Testing tyres in the wet and dry

A professional tyre test takes place in wet and dry conditions and is measured exactly, says Jake Venter.

Testing tyres in the wet and dry
In tyre tests, engineers analyse a car’s handling under a range of conditions, both wet and dry. In particular, the tests focus on aquaplaning, when a tyre loses grip and slides on a layer of water.
Photo: Supplied

Motoring magazines sometimes publish comparative tyre tests conducted on a racing track by their (untrained in engineering) journalists plus a racing driver.

The inevitable result is that dry road grip and handling take preference over all other tyre qualities. Gut feel and personal opinion rule the day instead of a more scientific approach that generates numerical results.

I realised how inadequate these tests can be when I visited two tyre testing facilities in Europe, both owned by a major tyre company. I came away highly impressed with the way the testing was conducted.

The first test centre was based at an abandoned racing circuit, modified to create the required conditions. The road surfaces were perfectly flat, not cambered, and the sides of some portions of the road were fitted with embedded, vertical metal strips.

When the road was flooded by sprinklers, the water depth stayed at the required level. I saw the following tests performed:

Wet and dry grip
Some parts of the circuit were dry, while others were flooded. I initially went out with a tyre engineer who showed me the preferred line through each corner. Later, I was let loose in one car fitted with the correctly branded tyres, followed by four cars fitted with competitive brands.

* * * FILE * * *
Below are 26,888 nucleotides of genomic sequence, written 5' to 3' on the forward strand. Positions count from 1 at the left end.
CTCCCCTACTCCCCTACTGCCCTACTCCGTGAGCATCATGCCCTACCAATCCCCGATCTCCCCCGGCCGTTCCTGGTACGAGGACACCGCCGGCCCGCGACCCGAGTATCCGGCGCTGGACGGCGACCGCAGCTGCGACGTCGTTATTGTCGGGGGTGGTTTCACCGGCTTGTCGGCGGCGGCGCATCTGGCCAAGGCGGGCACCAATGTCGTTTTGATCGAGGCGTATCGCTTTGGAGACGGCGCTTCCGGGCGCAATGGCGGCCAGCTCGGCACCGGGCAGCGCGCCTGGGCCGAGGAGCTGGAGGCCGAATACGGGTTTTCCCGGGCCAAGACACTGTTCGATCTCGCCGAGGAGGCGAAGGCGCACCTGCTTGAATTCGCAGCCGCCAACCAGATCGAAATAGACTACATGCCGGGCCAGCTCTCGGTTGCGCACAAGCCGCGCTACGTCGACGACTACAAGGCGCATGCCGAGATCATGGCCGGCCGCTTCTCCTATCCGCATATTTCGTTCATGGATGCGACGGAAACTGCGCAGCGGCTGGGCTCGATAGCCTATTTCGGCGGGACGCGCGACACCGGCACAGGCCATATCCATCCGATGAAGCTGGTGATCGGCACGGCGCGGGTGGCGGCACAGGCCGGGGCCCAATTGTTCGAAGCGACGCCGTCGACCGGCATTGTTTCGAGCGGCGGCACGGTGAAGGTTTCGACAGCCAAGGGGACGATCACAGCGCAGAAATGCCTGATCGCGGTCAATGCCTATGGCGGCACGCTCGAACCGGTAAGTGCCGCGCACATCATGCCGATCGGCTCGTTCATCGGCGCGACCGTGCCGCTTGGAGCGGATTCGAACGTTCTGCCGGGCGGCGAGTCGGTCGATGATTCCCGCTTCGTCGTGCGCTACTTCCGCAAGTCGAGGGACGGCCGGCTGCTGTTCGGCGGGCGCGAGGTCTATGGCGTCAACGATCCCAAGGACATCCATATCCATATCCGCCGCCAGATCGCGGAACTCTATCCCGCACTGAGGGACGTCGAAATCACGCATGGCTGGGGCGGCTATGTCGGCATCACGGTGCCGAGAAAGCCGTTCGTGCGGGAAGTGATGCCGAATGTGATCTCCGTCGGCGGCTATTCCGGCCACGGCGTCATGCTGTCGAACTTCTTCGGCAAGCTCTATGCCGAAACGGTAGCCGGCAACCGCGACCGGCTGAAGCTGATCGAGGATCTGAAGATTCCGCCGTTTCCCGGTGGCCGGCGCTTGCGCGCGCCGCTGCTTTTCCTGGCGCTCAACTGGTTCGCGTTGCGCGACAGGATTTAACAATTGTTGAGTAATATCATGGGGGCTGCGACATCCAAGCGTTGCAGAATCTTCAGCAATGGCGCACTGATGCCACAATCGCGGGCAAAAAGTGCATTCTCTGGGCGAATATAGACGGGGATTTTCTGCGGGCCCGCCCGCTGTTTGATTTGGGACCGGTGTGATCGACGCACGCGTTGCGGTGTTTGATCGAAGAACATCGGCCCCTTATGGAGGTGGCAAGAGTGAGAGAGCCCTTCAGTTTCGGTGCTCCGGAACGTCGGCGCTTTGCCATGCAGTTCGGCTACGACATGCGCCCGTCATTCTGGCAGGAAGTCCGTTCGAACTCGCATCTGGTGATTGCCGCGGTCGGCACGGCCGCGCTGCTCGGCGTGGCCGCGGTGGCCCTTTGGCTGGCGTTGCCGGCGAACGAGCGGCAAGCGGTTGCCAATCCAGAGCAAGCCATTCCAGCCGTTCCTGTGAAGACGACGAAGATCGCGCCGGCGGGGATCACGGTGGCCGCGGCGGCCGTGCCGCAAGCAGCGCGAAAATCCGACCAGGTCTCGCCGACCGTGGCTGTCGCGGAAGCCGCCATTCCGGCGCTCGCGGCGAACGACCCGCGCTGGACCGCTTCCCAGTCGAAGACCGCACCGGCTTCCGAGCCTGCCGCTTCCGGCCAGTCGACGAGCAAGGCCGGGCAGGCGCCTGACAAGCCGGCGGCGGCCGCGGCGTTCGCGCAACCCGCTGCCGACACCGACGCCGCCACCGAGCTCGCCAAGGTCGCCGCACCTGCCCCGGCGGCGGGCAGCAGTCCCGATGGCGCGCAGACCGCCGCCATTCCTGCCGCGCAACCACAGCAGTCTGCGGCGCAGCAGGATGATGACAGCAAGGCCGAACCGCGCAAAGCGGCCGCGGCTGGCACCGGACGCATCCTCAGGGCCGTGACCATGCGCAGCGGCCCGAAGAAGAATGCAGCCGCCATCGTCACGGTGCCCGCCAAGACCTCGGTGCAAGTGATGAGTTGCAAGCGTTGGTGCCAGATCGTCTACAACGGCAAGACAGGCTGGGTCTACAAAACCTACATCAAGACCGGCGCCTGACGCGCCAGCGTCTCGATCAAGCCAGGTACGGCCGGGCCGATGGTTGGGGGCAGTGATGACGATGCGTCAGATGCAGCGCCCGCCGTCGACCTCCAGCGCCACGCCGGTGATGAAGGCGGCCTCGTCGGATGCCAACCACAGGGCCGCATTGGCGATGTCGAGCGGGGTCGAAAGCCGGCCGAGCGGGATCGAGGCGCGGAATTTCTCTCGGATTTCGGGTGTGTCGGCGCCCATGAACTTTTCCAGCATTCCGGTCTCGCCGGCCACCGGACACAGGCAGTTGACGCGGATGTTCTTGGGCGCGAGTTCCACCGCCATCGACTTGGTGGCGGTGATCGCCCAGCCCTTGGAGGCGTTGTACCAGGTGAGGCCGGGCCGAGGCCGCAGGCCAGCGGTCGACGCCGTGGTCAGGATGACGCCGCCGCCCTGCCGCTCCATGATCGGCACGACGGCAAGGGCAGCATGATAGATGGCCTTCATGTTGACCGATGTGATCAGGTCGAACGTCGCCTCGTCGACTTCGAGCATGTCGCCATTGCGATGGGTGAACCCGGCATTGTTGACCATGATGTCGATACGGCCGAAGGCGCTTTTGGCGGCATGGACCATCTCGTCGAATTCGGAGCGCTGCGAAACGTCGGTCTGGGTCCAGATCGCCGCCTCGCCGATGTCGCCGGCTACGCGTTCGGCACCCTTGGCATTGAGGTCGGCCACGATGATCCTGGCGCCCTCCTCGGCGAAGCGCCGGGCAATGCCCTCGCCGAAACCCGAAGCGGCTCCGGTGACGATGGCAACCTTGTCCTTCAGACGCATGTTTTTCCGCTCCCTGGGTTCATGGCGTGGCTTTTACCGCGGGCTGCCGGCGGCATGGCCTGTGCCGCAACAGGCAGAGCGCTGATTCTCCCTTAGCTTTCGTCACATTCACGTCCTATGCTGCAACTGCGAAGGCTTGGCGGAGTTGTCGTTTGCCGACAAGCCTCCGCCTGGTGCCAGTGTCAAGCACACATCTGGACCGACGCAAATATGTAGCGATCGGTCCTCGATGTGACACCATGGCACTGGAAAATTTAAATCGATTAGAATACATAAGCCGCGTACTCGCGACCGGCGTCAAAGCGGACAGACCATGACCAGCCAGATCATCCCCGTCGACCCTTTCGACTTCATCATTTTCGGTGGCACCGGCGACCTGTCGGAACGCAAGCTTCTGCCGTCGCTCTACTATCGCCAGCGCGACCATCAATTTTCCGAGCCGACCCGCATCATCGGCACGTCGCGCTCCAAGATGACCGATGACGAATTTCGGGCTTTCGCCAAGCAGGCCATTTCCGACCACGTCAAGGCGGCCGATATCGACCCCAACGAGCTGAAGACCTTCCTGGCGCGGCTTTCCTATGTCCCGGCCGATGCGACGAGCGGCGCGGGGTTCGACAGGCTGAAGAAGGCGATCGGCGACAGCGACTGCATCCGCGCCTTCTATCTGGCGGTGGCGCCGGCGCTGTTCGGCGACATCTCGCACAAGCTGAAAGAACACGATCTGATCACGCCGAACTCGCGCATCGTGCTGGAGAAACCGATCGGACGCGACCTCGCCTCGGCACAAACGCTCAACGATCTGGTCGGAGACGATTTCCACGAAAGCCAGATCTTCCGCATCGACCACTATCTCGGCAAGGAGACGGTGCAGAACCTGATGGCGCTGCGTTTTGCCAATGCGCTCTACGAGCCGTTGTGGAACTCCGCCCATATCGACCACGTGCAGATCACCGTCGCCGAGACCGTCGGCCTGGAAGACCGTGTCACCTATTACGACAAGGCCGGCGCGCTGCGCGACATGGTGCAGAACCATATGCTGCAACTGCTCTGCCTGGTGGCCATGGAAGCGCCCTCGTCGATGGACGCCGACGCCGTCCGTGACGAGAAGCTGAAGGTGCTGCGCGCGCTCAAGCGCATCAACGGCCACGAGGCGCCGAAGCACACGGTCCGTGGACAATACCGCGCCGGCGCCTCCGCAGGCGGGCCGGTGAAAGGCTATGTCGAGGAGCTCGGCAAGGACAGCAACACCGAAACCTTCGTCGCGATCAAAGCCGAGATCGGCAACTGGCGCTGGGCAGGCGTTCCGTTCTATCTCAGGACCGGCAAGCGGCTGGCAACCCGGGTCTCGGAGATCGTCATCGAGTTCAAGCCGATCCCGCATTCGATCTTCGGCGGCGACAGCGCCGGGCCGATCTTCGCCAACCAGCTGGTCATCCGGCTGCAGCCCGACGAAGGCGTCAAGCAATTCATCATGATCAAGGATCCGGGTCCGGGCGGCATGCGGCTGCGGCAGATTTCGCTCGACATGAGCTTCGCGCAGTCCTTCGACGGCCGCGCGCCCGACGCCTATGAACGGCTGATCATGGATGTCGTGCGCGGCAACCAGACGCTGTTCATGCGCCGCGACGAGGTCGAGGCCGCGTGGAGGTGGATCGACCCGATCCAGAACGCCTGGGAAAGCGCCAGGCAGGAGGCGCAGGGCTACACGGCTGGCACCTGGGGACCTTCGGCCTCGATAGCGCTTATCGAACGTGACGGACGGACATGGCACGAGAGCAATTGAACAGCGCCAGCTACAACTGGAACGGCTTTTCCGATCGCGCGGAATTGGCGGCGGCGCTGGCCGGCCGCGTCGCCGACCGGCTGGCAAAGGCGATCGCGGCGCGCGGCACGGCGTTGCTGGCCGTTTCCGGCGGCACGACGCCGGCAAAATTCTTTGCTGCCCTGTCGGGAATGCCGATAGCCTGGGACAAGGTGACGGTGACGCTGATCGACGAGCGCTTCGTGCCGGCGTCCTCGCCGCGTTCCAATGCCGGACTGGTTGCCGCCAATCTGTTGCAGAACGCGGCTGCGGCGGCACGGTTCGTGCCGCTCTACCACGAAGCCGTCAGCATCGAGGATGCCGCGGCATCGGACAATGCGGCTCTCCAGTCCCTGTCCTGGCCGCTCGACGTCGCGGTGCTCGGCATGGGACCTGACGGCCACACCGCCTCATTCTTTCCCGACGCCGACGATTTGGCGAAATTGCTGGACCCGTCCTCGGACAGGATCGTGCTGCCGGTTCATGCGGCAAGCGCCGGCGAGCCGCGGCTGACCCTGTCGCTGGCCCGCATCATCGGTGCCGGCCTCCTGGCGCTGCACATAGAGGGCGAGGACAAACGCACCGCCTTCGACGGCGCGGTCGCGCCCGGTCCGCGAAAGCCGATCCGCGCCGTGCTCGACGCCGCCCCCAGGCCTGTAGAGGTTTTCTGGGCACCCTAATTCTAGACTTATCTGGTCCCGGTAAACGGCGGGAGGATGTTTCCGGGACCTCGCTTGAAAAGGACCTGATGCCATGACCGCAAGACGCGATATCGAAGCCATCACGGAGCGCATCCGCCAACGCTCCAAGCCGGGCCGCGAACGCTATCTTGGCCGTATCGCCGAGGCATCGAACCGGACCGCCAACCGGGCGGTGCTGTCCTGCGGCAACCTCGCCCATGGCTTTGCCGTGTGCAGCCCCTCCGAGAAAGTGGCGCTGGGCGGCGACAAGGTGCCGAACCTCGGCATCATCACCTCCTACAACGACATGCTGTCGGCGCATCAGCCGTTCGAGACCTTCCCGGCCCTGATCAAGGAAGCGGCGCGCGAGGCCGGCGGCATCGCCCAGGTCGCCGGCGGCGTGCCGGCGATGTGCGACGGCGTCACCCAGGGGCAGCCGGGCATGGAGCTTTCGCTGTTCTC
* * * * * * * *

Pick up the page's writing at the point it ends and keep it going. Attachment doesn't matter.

After some laps in each car I was able to pick the preferred car (the one with the most grip) without looking at the tag on the door. This was the only subjective test; the others generated numerical results.

Wet and dry braking
It’s difficult to perform comparative tests because pedal pressure varies between drivers and between different braking events. To overcome this, the test car was fitted with a pressurised piston that applied a set pressure on the pedal at a pre-set speed.

The car was accelerated to 85km/h and allowed to slow down to 80km/h, at which point the piston would apply the brakes and the instrumentation would record the stopping times.

Driving this car on wet or dry portions of the track allowed comparisons to be made.

Straight aquaplaning
Aquaplaning is the loss of road grip that occurs when a tyre rides on a layer of water instead of pushing the water to one side.

Worn tyres aquaplane easily due to the shallow grooves; new tyres are reluctant to aquaplane because the grooves in the tread conduct water away from the tread area.

For this test, the car was accelerated for over 60m with all wheels on a dry surface and then with two wheels on a surface flooded to 7mm of water. The change in vehicle and engine speed between wet and dry was noted, and this was taken as a measure of the amount of wheel spin caused by aquaplaning.

Aquaplaning during cornering
Aquaplaning is more likely to occur during cornering, where it will cause a car to shoot off in a straight line. I thought it would be difficult to measure aquaplaning during cornering, but I was wrong.

The car was fitted with an accelerometer that recorded sideways (horizontal) acceleration.

The car was then slowly accelerated around a large circle on a surface flooded to 8mm with water. As soon as the aquaplaning started, the car would lose grip, the cornering radius would increase and the accelerometer would show a lower reading.

Most major tyre manufacturing companies test their tyres in the same way.

New models coming onto the market are fitted with tyres specially developed for that model, so when it’s time to buy new tyres, it’s usually a good idea to stick to the same brand and type of tyre.

Jake Venter is a journalist and a retired engineer and mathematician. Email him at [email protected].